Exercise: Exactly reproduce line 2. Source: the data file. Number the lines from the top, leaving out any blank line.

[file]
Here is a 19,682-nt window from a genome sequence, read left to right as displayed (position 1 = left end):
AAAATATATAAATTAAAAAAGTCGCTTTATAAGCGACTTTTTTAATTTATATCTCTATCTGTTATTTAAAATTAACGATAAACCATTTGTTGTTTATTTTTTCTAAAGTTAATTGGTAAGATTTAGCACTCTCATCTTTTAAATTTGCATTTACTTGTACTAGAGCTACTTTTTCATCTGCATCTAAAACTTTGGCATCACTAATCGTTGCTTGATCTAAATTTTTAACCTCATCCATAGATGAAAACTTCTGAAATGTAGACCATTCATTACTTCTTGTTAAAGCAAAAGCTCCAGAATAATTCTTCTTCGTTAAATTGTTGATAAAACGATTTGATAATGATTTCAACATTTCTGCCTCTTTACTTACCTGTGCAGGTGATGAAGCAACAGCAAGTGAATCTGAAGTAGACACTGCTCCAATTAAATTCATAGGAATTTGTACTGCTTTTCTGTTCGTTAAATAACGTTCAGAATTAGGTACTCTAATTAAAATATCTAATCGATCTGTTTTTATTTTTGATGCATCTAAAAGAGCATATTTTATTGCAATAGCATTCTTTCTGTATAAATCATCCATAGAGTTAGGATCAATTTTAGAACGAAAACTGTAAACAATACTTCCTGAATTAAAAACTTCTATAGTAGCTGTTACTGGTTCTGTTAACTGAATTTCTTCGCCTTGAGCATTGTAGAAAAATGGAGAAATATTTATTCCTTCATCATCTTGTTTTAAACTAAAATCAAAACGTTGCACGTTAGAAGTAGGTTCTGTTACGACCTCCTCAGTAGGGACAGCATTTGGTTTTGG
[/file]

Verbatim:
AAAATATATAAATTAAAAAAGTCGCTTTATAAGCGACTTTTTTAATTTATATCTCTATCTGTTATTTAAAATTAACGATAAACCATTTGTTGTTTATTTTTTCTAAAGTTAATTGGTAAGATTTAGCACTCTCATCTTTTAAATTTGCATTTACTTGTACTAGAGCTACTTTTTCATCTGCATCTAAAACTTTGGCATCACTAATCGTTGCTTGATCTAAATTTTTAACCTCATCCATAGATGAAAACTTCTGAAATGTAGACCATTCATTACTTCTTGTTAAAGCAAAAGCTCCAGAATAATTCTTCTTCGTTAAATTGTTGATAAAACGATTTGATAATGATTTCAACATTTCTGCCTCTTTACTTACCTGTGCAGGTGATGAAGCAACAGCAAGTGAATCTGAAGTAGACACTGCTCCAATTAAATTCATAGGAATTTGTACTGCTTTTCTGTTCGTTAAATAACGTTCAGAATTAGGTACTCTAATTAAAATATCTAATCGATCTGTTTTTATTTTTGATGCATCTAAAAGAGCATATTTTATTGCAATAGCATTCTTTCTGTATAAATCATCCATAGAGTTAGGATCAATTTTAGAACGAAAACTGTAAACAATACTTCCTGAATTAAAAACTTCTATAGTAGCTGTTACTGGTTCTGTTAACTGAATTTCTTCGCCTTGAGCATTGTAGAAAAATGGAGAAATATTTATTCCTTCATCATCTTGTTTTAAACTAAAATCAAAACGTTGCACGTTAGAAGTAGGTTCTGTTACGACCTCCTCAGTAGGGACAGCATTTGGTTTTGG